Time for ‘city in the sun’ to switch on green
Posted Wednesday, April 4 2012 at 18:58
Mr Odinga took to the rostrum, gave the audience a potted history of Kenyan politics from independence to the present day and, among other declarations of the intent to fulfil Vision 2030, he announced the government’s ambitions to develop alternative energy sources — geothermal, solar and wind were mentioned.
Nuclear was not one of them, much to my relief, given our record of disaster preparedness.
Which brings me to the giant advertising billboards that are to be found up and down the length and breadth of Kenyan highways and byways. In Belgium they would qualify as visual pollutants and a distraction to drivers.
In Kenya, we are not there yet, but perhaps a new partnership between KenGen and the advertising industry could do for them what Esther Passaris did for street light advertising — propped up by wind turbines dotted on wind farms all around Nairobi County, the billboards would justify their existence and earn their keep.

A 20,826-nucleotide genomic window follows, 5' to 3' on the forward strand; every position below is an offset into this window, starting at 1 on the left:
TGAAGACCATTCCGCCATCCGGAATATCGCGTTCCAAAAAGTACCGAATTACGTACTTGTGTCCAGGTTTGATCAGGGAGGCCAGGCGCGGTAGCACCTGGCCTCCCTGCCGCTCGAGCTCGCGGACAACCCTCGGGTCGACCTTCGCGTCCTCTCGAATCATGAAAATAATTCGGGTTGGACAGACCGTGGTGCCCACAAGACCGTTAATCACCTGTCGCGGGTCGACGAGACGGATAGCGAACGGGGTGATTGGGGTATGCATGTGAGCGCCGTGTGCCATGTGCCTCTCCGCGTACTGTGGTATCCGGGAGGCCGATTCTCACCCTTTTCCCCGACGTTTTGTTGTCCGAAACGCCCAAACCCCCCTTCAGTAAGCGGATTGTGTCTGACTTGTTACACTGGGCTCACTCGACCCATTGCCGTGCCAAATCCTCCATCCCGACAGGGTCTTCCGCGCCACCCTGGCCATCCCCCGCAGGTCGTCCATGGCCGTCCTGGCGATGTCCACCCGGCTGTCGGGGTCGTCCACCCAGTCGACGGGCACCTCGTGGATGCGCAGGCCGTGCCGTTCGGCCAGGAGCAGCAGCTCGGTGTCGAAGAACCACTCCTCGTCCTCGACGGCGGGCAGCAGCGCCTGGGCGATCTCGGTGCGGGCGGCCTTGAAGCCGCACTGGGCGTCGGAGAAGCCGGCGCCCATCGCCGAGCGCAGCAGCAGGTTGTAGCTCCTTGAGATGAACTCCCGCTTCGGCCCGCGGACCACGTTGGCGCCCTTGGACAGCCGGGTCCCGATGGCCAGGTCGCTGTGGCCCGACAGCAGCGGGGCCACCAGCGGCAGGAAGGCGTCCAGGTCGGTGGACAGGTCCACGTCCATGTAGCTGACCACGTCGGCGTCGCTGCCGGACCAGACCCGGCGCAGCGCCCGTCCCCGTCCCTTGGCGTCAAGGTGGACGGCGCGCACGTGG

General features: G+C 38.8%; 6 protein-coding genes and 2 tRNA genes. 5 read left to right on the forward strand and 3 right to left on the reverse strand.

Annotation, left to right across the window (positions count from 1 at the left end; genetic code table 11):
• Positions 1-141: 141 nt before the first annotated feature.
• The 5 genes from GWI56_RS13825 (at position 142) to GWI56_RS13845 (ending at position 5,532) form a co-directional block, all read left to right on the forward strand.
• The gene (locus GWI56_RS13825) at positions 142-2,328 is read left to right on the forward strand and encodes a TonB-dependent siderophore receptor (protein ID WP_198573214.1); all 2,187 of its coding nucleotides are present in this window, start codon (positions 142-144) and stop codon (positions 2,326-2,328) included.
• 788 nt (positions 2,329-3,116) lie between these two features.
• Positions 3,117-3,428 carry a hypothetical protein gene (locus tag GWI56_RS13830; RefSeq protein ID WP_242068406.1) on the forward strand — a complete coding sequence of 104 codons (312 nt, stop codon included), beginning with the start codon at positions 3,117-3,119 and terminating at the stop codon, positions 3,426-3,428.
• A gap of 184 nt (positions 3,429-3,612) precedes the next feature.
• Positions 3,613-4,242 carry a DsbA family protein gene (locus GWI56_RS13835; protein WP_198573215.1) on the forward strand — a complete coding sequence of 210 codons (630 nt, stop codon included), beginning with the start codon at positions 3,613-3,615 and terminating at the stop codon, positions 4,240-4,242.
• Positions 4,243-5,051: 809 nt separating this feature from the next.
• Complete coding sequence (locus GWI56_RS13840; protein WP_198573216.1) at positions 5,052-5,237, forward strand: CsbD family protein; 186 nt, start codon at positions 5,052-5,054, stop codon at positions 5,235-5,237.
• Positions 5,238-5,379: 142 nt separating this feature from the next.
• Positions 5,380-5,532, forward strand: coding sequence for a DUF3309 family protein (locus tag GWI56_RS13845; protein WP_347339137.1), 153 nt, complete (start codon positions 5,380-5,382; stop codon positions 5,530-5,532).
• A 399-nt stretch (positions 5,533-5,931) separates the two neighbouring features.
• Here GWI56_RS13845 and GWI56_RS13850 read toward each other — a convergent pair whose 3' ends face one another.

That way, the next time I bring my upcountry nephews into town, we can book a table at the revolving restaurant at the very top of the KICC — it is soon to be re-opened after remaining closed for over two decades — and, binoculars in hand, behold the “Green City in the Sun” elegantly and sedately producing squeaky-clean electricity for her residents as we tuck into our burgers, steaks and Belgian fries. One dreams.
Ms Guchu is a Kenyan residing in Brussels. firstname.lastname@example.org